Effects of compressibility, pitch rate, and Reynolds number on unsteady incipient leading-edge boundary layer separation over a pitching airfoil

P. Ghosh Choudhuri, D. D. Knight

Research output: Contribution to journalArticlepeer-review

46 Scopus citations

Abstract

The effects of compressibility, pitch rate and Reynolds number on the initial stages of two-dimensional unsteady separation of laminar subsonic flow over a pitching NACA-0012 airfoil have been studied numerically. The approach involves the simulation of the flow by solving the two-dimensional unsteady compressible laminar Navier-Stokes equations employing the implicit approximate-factorization algorithm of Beam & Warming and a boundary-fitted C-grid, The algorithm has been extensively validated through comparison with analytical and previous numerical results. The computations display several important trends for the 'birth' of the primary recirculating region which is a principal precursor to leading-edge separation. Increasing the non-dimensional pitch rate from 0.05 to 0.2 at a fixed Reynolds number and Mach number delays the formation of the primary recirculating region. The primary recirculating region also forms closer to the leading edge. Increasing the Mach number from 0.2 to 0.5 at a fixed Reynolds number and pitch rate causes a delay in the formation of the primary recirculating region and also leads to its formation farther from the airfoil top surface. The length scale associated with the recirculating regions increases as well. Increasing the Reynolds number from 104 to 105 at a fixed Mach number and pitch rate hastens the appearance of the primary recirculating region. A shock appears on the top surface at a Reynolds number of 105 along with the simultaneous formation of multiple recirculating regions near the leading edge.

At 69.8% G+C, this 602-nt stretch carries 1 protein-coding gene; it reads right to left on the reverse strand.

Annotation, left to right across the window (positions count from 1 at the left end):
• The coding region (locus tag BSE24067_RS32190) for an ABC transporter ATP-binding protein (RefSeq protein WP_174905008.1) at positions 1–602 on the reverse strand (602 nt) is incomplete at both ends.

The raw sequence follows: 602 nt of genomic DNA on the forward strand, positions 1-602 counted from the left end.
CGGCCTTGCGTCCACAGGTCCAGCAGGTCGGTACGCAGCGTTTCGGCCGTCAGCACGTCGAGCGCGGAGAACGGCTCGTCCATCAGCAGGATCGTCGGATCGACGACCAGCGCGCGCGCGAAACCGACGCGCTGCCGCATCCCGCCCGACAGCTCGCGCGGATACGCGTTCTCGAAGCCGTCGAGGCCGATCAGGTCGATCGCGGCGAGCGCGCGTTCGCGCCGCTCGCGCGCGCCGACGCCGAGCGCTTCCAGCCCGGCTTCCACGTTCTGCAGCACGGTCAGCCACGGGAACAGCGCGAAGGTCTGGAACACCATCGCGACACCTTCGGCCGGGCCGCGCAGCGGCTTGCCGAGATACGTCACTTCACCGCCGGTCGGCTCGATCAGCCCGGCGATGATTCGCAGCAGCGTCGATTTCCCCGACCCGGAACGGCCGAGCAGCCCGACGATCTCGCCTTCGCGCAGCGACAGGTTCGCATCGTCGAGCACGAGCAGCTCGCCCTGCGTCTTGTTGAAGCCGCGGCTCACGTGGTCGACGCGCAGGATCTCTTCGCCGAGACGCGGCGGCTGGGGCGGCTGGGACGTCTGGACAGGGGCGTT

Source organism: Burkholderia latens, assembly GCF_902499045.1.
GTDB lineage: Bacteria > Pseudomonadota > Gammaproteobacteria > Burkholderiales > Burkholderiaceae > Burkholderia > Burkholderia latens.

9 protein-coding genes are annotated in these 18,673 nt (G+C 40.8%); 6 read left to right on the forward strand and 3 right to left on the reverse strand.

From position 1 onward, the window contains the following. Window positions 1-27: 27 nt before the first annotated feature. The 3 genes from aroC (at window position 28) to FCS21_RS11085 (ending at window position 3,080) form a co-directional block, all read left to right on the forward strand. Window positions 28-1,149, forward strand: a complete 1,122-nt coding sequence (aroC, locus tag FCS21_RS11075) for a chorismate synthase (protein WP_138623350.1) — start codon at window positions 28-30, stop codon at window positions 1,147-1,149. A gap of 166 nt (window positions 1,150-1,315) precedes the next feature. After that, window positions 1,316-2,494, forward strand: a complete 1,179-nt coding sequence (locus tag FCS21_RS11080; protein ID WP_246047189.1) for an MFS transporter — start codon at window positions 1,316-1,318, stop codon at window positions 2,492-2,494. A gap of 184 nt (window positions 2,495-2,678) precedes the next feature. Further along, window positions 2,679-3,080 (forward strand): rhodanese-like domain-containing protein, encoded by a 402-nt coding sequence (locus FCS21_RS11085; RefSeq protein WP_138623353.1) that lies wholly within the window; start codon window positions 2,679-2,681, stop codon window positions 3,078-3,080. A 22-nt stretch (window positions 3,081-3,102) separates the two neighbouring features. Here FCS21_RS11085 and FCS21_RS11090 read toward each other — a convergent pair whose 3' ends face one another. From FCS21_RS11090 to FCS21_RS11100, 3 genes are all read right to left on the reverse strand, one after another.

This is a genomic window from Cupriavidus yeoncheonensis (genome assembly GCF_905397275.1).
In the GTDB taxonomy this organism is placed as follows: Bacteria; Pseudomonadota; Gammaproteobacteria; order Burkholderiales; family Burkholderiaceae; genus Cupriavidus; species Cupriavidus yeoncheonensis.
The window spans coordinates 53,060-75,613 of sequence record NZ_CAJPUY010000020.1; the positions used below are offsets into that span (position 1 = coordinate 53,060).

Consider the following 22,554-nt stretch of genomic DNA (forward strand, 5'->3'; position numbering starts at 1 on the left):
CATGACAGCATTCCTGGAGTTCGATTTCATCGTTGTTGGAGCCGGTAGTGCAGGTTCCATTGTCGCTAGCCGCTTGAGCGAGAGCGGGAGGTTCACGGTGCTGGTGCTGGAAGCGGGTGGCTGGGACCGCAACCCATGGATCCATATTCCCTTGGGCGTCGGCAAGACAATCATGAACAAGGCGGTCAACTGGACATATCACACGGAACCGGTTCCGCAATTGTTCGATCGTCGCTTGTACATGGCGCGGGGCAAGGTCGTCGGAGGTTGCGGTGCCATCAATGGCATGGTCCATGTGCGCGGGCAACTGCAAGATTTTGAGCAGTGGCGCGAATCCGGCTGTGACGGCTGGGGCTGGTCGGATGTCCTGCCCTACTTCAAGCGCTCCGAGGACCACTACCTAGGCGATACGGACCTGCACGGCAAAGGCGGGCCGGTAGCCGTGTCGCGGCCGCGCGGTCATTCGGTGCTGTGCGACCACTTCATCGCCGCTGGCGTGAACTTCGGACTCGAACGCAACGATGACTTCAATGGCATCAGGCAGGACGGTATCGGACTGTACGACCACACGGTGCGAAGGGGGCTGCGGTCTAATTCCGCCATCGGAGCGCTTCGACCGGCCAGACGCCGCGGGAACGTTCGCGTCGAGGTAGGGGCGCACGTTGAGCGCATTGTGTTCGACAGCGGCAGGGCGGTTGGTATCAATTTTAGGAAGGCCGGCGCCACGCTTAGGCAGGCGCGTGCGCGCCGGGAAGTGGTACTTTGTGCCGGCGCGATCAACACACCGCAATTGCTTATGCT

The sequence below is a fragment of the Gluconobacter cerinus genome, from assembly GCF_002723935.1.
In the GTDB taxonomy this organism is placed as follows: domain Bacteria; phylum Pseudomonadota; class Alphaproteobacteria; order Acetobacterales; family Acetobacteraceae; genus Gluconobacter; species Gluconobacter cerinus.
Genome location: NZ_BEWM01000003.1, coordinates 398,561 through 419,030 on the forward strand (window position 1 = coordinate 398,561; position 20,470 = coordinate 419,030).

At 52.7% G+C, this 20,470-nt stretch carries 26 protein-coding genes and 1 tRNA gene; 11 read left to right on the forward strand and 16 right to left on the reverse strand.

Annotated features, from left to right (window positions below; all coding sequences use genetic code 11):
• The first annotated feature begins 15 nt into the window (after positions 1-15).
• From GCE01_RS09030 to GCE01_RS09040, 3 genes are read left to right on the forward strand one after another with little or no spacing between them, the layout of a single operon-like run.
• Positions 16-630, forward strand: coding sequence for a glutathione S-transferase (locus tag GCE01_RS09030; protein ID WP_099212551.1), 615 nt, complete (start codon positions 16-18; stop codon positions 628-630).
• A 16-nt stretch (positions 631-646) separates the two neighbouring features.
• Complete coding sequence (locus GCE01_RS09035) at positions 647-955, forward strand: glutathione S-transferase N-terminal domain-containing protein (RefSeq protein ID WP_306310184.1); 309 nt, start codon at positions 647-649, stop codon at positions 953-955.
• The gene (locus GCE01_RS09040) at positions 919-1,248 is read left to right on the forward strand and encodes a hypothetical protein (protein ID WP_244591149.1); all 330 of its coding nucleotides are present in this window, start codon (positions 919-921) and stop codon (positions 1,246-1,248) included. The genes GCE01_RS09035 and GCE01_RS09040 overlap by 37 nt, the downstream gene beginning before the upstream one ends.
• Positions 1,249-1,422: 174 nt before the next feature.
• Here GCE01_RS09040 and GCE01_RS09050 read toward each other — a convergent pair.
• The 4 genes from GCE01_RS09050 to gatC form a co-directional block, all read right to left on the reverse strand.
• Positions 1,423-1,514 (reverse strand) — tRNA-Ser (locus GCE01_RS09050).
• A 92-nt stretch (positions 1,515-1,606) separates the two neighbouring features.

Original languageEnglish (US)
Pages (from-to)195-217
Number of pages23
JournalJournal of Fluid Mechanics
Volume308
DOIs
StatePublished - Feb 10 1996

All Science Journal Classification (ASJC) codes

  • Condensed Matter Physics
  • Mechanics of Materials
  • Mechanical Engineering

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